With increased breast cancer awareness and the growing number of diagnostic tools available- including MRI, mammograms, and genetic testing- more and more women are diagnosed with precancerous breast tissue. And unnecessary surgery and treatments are becoming more common, because doctors can’t accurately tell which of these women will actually go on to develop cancer.
But instead of using a “better safe than sorry” approach, researchers want to be able to determine which genes drive breast cancer- and stop them! Because the genes in cells work together in complex and sometimes unexplained ways, simply looking at genes that are activated as cancer develops doesn’t always work.
Using a combination of science, mathematics and engineering, researchers pinpointed a gene that had the strongest statistical link to breast cancer (HoxA1) by reverse-engineering gene networks. And by using a novel therapy to block this gene, they were able to reverse cancer cells in culture as well as prevent cancer development in mice! Pretty amazing- check it out!
The ability to diagnose Alzheimer’s before the onset of symptoms would be extremely valuable. By the time people show clinical signs of the disease, significant damage to the brain has already been done. Because of this, pro-active therapies in patients with pre-clinical signs of the disease could be much more effective than therapies aimed at patients in later stages of Alzheimer’s.
Researchers found that genetically engineered mice with Alzheimer’s showed thinning in a specific layer of retinal cells that were normal in control mice. They suspect that this retinal thinning occurs long before clinical symptoms of Alzheimer’s begins. If the loss of retinal neurons correlates to the loss of brain cells, it’s possible that early signs of the disease could be detected at routine eye checks!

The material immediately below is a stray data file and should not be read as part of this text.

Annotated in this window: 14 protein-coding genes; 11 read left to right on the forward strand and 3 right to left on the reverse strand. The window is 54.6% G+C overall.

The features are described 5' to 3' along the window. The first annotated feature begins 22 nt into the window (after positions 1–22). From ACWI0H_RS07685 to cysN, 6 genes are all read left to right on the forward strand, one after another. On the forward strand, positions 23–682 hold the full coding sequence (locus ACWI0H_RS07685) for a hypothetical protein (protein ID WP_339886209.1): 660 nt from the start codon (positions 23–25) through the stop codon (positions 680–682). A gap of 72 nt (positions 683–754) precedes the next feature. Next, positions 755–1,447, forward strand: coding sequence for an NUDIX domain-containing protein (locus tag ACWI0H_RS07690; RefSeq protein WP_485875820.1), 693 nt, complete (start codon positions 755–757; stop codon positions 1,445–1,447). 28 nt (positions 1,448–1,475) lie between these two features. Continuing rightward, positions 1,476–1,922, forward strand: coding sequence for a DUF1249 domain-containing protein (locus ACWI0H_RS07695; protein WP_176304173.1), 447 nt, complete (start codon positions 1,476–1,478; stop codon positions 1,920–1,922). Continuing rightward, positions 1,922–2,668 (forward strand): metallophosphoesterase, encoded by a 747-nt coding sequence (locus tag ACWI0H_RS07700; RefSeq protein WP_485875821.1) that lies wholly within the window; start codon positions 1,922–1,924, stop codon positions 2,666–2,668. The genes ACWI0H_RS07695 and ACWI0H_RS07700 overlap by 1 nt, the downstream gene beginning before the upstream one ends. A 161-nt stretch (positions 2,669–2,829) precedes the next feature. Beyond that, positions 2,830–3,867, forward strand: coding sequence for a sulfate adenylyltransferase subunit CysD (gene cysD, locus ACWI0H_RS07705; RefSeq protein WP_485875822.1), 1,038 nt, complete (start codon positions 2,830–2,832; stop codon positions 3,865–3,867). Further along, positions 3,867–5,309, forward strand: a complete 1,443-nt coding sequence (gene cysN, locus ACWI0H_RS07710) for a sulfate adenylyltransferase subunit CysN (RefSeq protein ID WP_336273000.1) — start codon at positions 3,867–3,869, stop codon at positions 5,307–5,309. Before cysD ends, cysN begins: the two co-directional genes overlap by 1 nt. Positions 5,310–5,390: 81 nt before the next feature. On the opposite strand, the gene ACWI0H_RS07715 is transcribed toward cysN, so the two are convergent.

And this works both ways- while retinal changes could help doctors detect patients in early stages of Alzheimer’s, it’s also possible that treatments developed for Alzheimer’s could be useful in the treatment of glaucoma.
Further research will continue to determine if these changes are also seen in human patients. Early detection is an important factor in preventing memory loss- and thanks to the mice, researchers may have a whole new approach!
If you carried a biomarker that might mean that you were at a higher risk for developing Alzheimer’s Disease, would you want to know?
Researchers at the Washington University School of Medicine in St. Louis are looking at patients who have a family history of Alzheimer’s, and they are looking at certain proteins in an attempt to find out what kind of signatures Alzheimer’s Disease might create in the body. They hope to follow patients over many years to determine whether or not these biomarkers are actually accurate indicators of the disease.
But that brings up a question- if a patient has biomarkers that researchers currently think might contribute to the development of the disease, should the patients be told about this? Opinions differ. Some researchers don’t want to share information about biomarkers with their patients until they are sure that this information is clinically relevant. Others believe that there could be some benefits to knowing.
What do you think? Would you want this information, or do you think it would cause more harm than good to have it hanging over your head? Let me know what you think- I’d love to get your opinion on this!